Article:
"A Chance for Chess-players. - M. De la Bourdonnais, the first chess-player in Europe, is once more amongst us, playing daily in the Strand, a locale selected by the French hero as central, and as presenting a large scale area for spectators. We regret to see the dreadful state of health under which De la Bourdonnais continues to suffer : dropsy and fever have changed his frame so much since his last visit to England, seven (sic) years back, we could hardly at first recognise him. De la Bourdonnais is to chess what Paganini was to the violin, a phenomenon, a wonder, a miracle of art. He will give, and can give, pawn and move to any other player in Europe ; aye, even at the present moment, brought down as he is to the grave's verge by a complication of disease and suffering. He made his debût on Wednesday, playing a couple of games against one of our finest players, yielding the odds to our countryman of pawn and move, and yet winning both games! Country players should hasten up to have a look at the great master, who is only here for two or three months, and whose health will not allow him to visit any provincial club. We hope arrangements will be made liberally to pay Monsieur for his time by British amateurs; one suggestion strikes us as good, that those who play with him should pay on losing, but should receive nothing on winning ; his stake being half a crown. De la Bourdonnais challenges every player in England to come up now to the scratch and take pawn and move."
|May-27-13|| ||thomastonk: From "The Times", December 14, 1840 (one day after his death):|
"TO CHESS PLAYERS. -- M. de la Bourdonnais, the celebrated French player, is at the moment in London, and suffering from illness of a grave and complicated character, which prevents his fulfilling the professional engagement for which he left Paris, and leaves him entirely destitute of support. Under these circumstances, a Committee has been formed to raise a SUBSCRIPTION, and chess amateurs will doubtless readily contribute to this fund, in testimony of their respect for de la Bourdonnais, the acknowledged Philidor of the past 10 years."
Treasurer of the fund was George Walker.
|Aug-02-13|| ||Oliveira: <Egoch: I am desesperatly looking for the author of this portrait of La Bourdonnais. And by the way, in which circonstances was it drawn?>|
My reply comes rather late, but the fact is: it is stated in the Palamède in 1842 that this portrait of La Bourdonnais, the only existing of him, was drawn from a mold taken from his corpse (this one, I suppose: http://www.chesshistory.com/winter/...) and from author Jean Henry Marlet's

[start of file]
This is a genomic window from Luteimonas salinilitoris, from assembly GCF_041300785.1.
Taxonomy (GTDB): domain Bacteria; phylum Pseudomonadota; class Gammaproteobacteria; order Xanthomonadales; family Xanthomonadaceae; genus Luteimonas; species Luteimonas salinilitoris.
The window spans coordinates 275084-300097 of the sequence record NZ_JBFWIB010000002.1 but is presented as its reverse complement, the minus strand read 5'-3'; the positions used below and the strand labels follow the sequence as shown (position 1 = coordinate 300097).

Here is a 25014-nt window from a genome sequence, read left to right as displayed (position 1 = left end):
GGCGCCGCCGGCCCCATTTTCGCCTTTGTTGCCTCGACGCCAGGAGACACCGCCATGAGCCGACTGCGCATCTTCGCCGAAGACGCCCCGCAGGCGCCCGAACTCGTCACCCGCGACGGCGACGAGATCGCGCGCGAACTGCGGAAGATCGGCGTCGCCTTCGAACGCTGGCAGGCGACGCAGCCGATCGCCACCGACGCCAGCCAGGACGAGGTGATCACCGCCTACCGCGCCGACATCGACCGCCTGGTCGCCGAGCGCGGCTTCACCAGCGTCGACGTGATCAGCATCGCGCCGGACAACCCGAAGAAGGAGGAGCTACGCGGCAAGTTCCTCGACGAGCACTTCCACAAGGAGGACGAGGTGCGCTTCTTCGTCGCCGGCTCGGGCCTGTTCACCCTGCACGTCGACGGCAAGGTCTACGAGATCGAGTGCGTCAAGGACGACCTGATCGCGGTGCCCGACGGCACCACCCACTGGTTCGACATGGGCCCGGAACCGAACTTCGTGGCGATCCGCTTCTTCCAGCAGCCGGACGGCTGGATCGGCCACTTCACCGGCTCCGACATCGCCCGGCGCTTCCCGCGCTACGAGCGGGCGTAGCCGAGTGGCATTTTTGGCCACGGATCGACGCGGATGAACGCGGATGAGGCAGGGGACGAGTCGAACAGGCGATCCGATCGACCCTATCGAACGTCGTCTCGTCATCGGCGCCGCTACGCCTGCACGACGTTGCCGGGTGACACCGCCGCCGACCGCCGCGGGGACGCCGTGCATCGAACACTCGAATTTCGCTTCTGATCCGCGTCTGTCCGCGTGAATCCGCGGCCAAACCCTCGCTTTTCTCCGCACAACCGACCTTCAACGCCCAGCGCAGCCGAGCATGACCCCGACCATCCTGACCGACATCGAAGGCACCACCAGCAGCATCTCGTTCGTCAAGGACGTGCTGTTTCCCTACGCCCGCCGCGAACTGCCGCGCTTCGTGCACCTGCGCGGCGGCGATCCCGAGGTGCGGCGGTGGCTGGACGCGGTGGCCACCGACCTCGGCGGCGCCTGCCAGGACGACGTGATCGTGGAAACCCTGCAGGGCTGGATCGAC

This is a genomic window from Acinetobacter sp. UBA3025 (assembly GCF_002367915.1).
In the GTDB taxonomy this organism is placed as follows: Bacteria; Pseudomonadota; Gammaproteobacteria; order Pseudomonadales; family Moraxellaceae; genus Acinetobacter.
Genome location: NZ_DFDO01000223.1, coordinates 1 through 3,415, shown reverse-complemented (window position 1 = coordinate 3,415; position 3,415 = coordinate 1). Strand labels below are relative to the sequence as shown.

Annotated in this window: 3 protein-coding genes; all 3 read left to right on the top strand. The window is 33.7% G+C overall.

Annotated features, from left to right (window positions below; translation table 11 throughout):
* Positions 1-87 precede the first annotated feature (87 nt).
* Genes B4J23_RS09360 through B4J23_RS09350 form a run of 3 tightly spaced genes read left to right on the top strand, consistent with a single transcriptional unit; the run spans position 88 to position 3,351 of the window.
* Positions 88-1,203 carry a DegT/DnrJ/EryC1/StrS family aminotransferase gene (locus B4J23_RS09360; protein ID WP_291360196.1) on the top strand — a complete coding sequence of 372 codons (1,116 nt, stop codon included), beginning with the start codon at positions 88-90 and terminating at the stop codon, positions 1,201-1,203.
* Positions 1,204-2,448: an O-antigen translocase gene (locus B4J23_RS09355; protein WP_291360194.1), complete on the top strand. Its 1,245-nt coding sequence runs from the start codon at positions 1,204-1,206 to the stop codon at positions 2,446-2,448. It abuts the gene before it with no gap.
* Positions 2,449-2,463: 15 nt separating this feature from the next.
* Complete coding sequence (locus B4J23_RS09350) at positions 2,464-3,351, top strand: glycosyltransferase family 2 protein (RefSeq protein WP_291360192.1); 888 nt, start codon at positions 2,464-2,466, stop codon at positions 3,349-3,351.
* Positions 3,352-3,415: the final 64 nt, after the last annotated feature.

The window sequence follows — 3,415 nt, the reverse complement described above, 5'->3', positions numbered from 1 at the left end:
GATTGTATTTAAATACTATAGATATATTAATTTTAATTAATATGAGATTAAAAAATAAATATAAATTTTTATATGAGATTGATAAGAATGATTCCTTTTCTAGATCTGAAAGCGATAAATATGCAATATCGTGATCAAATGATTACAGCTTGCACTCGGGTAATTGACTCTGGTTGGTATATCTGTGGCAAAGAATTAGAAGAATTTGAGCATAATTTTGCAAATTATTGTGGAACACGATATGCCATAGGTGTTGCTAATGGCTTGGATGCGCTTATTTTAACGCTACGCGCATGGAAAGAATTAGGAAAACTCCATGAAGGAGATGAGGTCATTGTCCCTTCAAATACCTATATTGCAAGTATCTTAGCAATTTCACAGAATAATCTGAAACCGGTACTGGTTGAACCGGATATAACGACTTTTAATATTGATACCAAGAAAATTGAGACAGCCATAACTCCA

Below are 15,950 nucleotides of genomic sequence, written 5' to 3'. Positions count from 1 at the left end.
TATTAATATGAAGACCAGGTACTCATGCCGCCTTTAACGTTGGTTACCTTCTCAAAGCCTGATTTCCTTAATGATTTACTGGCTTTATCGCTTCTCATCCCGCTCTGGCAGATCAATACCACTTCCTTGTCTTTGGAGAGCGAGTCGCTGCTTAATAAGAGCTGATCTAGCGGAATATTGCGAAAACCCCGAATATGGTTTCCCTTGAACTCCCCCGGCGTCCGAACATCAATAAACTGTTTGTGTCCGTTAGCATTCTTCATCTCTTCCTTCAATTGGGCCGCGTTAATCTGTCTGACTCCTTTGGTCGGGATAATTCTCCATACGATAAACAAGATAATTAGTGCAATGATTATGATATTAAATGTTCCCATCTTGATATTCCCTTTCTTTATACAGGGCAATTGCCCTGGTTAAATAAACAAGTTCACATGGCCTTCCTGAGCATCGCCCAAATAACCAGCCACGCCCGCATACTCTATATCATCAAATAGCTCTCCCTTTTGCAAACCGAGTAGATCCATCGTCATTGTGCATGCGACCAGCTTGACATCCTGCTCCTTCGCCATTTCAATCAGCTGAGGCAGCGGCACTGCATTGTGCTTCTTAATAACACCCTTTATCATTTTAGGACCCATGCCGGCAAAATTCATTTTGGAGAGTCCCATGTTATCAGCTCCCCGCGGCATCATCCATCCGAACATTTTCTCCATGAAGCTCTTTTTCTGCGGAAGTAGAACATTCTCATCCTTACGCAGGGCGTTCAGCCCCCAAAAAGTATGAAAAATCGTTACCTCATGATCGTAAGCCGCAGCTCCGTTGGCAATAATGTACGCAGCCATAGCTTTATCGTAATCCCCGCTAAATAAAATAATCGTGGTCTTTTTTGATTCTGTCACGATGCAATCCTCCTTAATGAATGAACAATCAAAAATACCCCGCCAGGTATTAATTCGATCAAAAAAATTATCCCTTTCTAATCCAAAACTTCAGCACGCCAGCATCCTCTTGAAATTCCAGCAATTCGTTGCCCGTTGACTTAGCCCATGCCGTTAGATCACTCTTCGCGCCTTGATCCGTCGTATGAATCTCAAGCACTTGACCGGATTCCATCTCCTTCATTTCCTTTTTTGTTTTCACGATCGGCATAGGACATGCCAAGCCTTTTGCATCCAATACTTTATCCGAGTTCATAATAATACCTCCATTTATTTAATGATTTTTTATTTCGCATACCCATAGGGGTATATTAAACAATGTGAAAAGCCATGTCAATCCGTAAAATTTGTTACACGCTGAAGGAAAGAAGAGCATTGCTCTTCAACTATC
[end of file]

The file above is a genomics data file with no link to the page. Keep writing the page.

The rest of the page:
recollection of his features.
|Aug-02-13|| ||Oliveira: Oliveira: <offramp (Oct-25-04): From Chess magazine:
"Bowsing through the Latest Wills section of the Times the other day we came across details of the estate of one Rachel Ursula Isolde De Mahée de la Bourdonnais, commonly known as Princesse de Mahée, the wife of Prince John de Mahé, of Ascot Berkshire. We presume that Prince J de M is a kinsman of the immortal Louis Charles Mahé de Labourdonnais (who died in London), but would welcome confirmation from any genealogical experts out there." >|
"Prince John Bryant Digby de Mahé is the son of Prince Charles Digby Mahé de Chenal de la Bourbonnais. He married Rachel Ursula Isolde Guinness, daughter of Henry Seymour Guinness and Mary Middleton Bainbridge, on 26 November 1931. He had two daughters."
Further information at http://www.mundia.com/us/Person/424...
|Aug-02-13|| ||Oliveira: A biography of Louis-Charles Mahé de La Bourdonnais: http://www.geocities.com/siliconval...|
|Aug-05-13|| ||Oliveira: Now that's something!
I believe very few people are aware of this head cast of La Bourdonnais (on which his portrait is based) since most material out there about him depict his infamous portrait. Don't get me wrong. I find the picture very funny, but something has obviously gone wrong since its purpose was to fill in the void left by there being no image of the late master in life. Nobody could possibly buy that's what he looked like unless he was a troll come out of a fairy tale!
|Mar-16-14|| ||RedShield: He looks like Peter Lorre on steroids. It seems that Staunton was an early critic of the portrait:|
<“We must, however, protest against the insertion of such lugubrious twaddle as ‘The last moments of Labourdonnais’, from – Bell’s Life in London! and the lithographic enormity, from the same classic source we presume, presented as the portrait of that distinguished chessplayer.”’>
|May-14-14|| ||Oliveira: "The Last Moments of Labourdonnais" (or "lugubrious twaddle", according to Staunton) translated to French in Le Palamède, 1842:|